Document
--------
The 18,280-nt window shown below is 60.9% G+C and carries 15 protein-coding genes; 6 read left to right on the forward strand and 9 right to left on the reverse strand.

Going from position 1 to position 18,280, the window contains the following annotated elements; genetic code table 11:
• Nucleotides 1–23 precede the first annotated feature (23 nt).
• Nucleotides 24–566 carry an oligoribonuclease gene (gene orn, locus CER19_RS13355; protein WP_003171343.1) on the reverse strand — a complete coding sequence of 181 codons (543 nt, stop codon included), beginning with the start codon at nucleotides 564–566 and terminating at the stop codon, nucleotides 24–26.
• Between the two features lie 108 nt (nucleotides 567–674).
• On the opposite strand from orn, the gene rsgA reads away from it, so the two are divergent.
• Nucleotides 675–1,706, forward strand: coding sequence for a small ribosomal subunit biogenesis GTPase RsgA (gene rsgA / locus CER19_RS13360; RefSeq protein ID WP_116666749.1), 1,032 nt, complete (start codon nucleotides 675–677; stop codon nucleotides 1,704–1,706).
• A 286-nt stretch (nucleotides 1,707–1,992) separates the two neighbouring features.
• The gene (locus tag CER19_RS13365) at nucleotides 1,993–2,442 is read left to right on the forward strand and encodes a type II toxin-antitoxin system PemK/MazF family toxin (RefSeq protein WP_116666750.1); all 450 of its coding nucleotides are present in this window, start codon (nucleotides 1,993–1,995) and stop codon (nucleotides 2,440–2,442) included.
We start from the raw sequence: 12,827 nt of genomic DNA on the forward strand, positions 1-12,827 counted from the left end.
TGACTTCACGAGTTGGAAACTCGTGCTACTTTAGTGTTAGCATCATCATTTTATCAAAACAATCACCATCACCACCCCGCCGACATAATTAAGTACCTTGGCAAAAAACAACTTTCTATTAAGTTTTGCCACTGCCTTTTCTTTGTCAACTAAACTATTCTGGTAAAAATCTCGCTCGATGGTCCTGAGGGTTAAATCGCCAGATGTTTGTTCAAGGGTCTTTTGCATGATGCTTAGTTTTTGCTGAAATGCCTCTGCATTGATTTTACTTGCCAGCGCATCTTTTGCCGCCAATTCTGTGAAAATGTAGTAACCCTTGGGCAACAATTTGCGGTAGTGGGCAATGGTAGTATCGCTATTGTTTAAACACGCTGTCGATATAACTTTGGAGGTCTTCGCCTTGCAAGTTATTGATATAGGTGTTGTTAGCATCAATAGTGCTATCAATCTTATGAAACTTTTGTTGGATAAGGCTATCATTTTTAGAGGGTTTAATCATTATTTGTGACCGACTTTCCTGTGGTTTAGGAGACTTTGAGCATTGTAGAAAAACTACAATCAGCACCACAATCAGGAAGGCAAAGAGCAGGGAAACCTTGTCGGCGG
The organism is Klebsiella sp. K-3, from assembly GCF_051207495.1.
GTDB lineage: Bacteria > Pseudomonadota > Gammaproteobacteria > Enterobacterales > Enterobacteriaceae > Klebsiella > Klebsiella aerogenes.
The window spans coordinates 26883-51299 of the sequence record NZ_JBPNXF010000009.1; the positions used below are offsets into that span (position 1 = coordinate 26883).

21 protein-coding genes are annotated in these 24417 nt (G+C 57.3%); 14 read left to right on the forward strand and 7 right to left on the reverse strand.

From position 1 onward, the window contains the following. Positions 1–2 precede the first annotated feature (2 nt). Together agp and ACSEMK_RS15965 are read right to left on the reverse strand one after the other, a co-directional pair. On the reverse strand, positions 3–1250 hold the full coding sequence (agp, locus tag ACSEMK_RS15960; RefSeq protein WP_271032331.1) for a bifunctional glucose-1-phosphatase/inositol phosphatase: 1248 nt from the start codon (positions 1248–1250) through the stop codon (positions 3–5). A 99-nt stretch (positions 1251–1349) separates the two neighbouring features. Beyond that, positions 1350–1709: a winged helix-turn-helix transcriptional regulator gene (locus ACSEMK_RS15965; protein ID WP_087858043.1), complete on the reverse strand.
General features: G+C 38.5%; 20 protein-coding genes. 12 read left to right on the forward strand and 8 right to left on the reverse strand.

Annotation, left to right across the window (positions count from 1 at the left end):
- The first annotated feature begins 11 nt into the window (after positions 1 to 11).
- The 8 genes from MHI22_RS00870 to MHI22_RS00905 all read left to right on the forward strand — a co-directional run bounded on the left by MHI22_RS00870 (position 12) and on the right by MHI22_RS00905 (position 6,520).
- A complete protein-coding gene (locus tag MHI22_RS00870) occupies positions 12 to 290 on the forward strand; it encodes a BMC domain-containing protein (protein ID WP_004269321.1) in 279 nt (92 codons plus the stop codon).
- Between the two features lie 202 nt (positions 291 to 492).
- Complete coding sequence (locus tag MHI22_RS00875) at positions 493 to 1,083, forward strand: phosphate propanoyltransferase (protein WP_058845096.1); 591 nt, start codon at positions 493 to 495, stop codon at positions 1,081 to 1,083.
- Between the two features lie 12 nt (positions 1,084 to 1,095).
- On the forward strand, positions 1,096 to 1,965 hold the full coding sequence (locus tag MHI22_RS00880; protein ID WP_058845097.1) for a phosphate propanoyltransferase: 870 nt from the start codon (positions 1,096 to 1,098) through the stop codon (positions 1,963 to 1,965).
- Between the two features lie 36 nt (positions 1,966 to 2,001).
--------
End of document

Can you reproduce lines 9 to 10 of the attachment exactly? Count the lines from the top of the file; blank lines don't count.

• The gene (locus tag CER19_RS13365) at nucleotides 1,993–2,442 is read left to right on the forward strand and encodes a type II toxin-antitoxin system PemK/MazF family toxin (RefSeq protein WP_116666750.1); all 450 of its coding nucleotides are present in this window, start codon (nucleotides 1,993–1,995) and stop codon (nucleotides 2,440–2,442) included.
We start from the raw sequence: 12,827 nt of genomic DNA on the forward strand, positions 1-12,827 counted from the left end.